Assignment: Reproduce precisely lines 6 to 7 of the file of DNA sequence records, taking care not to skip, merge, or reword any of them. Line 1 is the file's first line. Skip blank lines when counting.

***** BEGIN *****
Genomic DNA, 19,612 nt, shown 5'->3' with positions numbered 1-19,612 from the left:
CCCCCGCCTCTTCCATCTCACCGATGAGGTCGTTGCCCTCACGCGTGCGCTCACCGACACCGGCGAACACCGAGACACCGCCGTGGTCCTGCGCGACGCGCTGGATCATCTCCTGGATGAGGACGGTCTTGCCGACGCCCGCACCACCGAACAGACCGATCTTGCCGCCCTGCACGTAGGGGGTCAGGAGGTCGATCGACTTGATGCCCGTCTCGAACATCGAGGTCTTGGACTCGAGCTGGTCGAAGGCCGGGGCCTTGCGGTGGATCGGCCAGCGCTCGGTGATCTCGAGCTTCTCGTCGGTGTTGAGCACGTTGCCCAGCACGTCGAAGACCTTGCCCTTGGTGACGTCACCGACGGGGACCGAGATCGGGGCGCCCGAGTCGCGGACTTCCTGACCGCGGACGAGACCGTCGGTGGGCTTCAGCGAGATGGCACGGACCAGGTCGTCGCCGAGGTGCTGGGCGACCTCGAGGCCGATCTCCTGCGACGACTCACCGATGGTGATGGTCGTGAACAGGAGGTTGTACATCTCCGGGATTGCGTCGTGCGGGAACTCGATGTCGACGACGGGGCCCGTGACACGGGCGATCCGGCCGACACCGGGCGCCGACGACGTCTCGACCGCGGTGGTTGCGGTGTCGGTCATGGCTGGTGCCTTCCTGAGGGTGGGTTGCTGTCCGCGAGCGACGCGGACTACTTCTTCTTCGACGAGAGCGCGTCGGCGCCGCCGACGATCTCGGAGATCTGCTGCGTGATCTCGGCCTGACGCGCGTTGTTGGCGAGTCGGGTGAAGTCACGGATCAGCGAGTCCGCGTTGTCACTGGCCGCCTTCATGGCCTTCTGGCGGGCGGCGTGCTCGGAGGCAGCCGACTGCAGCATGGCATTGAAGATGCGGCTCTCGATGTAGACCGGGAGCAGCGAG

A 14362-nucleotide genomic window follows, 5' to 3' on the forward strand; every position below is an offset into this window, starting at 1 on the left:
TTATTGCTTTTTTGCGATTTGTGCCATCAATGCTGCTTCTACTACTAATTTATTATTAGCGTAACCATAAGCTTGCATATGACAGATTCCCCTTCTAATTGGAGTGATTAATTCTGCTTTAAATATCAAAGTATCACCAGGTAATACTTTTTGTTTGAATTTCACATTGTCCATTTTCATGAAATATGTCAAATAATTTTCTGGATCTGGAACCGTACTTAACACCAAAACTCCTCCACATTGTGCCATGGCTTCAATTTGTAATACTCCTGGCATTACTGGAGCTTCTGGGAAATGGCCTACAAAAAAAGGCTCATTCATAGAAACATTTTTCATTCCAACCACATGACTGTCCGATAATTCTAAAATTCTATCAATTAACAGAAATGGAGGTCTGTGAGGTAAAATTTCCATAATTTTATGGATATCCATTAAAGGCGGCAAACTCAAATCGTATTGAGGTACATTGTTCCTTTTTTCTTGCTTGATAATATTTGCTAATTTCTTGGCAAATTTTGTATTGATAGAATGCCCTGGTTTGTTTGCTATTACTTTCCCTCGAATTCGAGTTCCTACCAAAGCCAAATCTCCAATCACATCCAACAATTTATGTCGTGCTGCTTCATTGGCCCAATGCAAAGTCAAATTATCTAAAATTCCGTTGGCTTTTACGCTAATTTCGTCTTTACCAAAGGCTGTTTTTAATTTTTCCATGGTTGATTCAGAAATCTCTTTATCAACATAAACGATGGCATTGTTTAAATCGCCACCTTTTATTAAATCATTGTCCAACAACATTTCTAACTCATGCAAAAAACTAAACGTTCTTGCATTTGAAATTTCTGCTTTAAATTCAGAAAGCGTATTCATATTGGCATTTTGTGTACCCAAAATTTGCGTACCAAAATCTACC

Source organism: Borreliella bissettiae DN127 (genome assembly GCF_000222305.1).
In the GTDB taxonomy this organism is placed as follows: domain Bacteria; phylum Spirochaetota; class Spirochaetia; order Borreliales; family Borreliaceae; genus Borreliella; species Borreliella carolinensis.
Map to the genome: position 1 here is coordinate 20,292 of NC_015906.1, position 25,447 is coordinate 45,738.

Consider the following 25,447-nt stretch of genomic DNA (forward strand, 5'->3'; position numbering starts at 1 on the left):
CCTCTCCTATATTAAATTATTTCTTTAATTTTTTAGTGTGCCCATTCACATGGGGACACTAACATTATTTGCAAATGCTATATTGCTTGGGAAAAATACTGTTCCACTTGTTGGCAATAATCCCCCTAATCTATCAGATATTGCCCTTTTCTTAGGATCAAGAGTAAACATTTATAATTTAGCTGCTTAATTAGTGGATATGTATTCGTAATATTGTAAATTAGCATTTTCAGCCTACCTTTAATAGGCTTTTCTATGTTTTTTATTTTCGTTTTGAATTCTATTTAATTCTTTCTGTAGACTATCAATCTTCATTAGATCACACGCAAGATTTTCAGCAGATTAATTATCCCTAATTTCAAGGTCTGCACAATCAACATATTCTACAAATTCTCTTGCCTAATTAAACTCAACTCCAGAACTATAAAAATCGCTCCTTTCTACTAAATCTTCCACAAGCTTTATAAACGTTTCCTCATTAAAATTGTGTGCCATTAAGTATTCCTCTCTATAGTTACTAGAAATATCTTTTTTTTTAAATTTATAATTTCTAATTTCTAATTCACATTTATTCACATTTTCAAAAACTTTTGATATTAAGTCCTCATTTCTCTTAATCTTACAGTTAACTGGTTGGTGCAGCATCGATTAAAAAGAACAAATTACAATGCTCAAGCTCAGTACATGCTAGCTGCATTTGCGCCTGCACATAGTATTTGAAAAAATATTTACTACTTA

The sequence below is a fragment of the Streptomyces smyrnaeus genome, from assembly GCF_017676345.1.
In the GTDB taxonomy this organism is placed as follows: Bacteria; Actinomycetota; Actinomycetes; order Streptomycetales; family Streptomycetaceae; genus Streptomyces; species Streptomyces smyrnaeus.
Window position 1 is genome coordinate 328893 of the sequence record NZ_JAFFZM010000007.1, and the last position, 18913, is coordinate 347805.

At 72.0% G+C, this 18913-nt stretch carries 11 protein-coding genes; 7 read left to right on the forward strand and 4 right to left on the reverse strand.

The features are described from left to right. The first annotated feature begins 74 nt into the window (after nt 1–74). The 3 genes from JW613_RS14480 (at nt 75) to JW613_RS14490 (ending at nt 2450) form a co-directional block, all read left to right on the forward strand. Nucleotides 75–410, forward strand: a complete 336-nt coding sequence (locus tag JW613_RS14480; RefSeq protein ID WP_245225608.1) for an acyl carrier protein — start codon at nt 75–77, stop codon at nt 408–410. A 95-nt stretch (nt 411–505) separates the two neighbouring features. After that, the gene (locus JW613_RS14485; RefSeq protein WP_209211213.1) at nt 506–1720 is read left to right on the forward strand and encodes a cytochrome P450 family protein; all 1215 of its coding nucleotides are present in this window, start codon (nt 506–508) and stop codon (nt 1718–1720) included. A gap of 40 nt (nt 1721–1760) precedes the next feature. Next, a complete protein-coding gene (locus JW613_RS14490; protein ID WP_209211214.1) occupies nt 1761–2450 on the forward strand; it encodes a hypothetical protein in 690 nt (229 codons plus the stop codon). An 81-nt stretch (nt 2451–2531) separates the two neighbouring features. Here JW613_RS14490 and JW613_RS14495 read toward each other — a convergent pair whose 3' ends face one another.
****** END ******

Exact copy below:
In the GTDB taxonomy this organism is placed as follows: domain Bacteria; phylum Spirochaetota; class Spirochaetia; order Borreliales; family Borreliaceae; genus Borreliella; species Borreliella carolinensis.
Map to the genome: position 1 here is coordinate 20,292 of NC_015906.1, position 25,447 is coordinate 45,738.